On the surface, Brant Geese — in this case, Pacific Brant or Black Brant or Branta bernicla — are a marvel to behold. That’s but a superficial observation. There’s a lot more to a Brant than her aesthetic, but let’s face it, aesthetics form our first impressions.
Clustered together like Tribbles, they call out in staccato, a sound sometimes described as “throaty” or “crackling,” but which to me is the tuning of an orchestra horn section. (Click here to hear it.)
I saw my first 2012 Brant earlier this year after following that distinctive call through West Seattle, finally reaching this particular expanse of Puget Sound. Pictured here is the shoreline of West Seattle, with some Brant Geese dotting the foreground.
A few weeks later, Hugh and I stopped by Point Robinson Lighthouse on Vashon Island, a quick ferry ride from Seattle. Between rain soaks, we saw (and heard) this spectacle in the distance: a Brant and rainbow intersection on Puget Sound; and, a distant flock of Brant combing the shoreline for edible grasses.
Not wanting to disturb their foraging, we planted ourselves on driftwood at the farthest end of the beach … me, of course, hoping they might swim by. We chose a spot that didn’t block their passage, but which would give us some shots if they foraged at the tide line. I wasn’t sure how they’d feel about a photographer planted on a log, but they didn’t seem to mind. They kept coming. I counted at least 100 Brant, possibly as many as 150, as they swam by in single-file formation.
As almost always happens to me when I’m suddenly photographing a huge flock, I get too excited and don’t know where in the heck to point my lens. That’s a slight exaggeration, but anyone who photographs knows the feeling of that fleeting bounty — in another second it will be gone, and the opportunity lost. What I wanted to capture was Brant riding the surf and chowing on eelgrass, two behaviors identified with these particular geese. They forage at the nearshore for their favorite greens, and the super-low tide exposed the growth in the shallows.
The light was almost too dim. And, forming on my lens were the warning droplets of the next downpour. There was, however, a single ray of sun, losing its life in the dark folds of nimbostratus sky. I snapped a few shots as the sun faded away.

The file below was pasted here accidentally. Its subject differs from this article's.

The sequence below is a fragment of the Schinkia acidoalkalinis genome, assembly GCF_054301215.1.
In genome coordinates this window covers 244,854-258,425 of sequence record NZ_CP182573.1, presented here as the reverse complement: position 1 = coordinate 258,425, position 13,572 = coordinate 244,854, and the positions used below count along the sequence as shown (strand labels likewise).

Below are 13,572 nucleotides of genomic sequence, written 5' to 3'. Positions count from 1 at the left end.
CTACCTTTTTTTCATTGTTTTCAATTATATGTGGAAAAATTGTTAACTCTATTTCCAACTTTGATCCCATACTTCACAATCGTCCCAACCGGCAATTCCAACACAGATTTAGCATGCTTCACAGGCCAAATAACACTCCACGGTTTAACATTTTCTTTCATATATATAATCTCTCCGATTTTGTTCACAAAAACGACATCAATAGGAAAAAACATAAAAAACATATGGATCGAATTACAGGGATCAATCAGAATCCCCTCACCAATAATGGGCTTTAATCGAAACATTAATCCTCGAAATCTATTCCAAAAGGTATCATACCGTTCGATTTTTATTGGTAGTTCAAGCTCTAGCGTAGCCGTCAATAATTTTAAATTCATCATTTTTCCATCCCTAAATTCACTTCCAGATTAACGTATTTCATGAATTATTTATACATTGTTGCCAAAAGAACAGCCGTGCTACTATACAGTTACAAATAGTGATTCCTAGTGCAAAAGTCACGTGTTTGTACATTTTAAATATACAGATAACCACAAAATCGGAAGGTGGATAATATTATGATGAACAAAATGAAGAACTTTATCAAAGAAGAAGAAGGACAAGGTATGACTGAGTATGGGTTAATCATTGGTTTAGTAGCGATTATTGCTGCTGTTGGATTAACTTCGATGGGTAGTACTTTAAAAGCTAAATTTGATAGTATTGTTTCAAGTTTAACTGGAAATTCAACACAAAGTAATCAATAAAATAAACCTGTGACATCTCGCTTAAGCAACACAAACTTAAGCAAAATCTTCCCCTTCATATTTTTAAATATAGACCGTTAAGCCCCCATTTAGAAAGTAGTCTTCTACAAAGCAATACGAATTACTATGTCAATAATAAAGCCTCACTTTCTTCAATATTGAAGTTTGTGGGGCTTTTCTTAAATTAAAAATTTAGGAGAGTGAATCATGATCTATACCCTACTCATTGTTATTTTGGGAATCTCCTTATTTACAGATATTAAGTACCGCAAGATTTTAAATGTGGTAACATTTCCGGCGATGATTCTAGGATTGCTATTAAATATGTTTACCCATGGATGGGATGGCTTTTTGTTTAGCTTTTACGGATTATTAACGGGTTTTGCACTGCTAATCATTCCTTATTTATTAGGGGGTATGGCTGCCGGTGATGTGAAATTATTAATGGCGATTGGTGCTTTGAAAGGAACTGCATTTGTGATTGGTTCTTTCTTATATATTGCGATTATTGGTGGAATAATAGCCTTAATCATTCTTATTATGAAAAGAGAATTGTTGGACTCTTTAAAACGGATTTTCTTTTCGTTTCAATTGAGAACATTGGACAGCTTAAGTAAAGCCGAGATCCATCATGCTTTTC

Brant Geese eat eelgrass almost exlusively which hints at the complexity of the Brant to which I referred earlier. Brant are dependent upon and sensitive to ecological changes that disturb these precise food sources. They also appear to be indicators of climate change and warming, with many more Brant now wintering in Alaska, where Mexico used to be their migration destination. There’s a great, in-depth piece at the Cornell Lab of Ornithology, which discusses the sensitivity of Arctic bird habitat, and the effects of oil exploration on species like Brant.
The eelgrass, in addition to providing food for Brant, performs critical functions in nearshore habitat areas. Brant are among the few species that eat eelgrass. But eelgrass roots stabilize sediment, the blades slow water currents, trapping larvae and detritus. Eelgrass fixes carbon for nearshore food webs. Eelgrass beds are also important havens for salmonids, bivalves, herring and other salt-water species. From Kelp and Eelgrass in Puget Sound
The Brant are tied to this cycle in tenuous ways, given the loss of estuarine habitat and the intrusion of human activity into spaces formerly silent and sacred for these Pacific Brant geese.
This precise interdependence brought to mind an article I just read in the most recent Bay Nature Magazine: The Forager’s Dilemma: What’s Right and Wrong With Gathering Wild Foods. It’s material for a separate post, but the article discusses the potential effects on ecosystems and wildlife, created by the recent popularity of foraging. I’ve wondered about the growing craze for personally-foraged seaweeds and grasses, as well as the increased harvest of forest lettuces and mushrooms — and how those quantities, multiplied, might factor into resource depletion for wildlife, especially animals like Brant who depend on a specific food and cycle of replenishment.
As I say, that’s another post altogether and a digression. But, if this facet of ecology were better understood by more people, there might be less resistance to curbing our own development, for the sake of another species. Because obviously, it never is just a single species in question. Brant and eelgrass go together like … well, Brant and eelgrass. It’s a singular, viable, and beautiful relationship, and one I hope we can help them sustain in spite of our populous selves.
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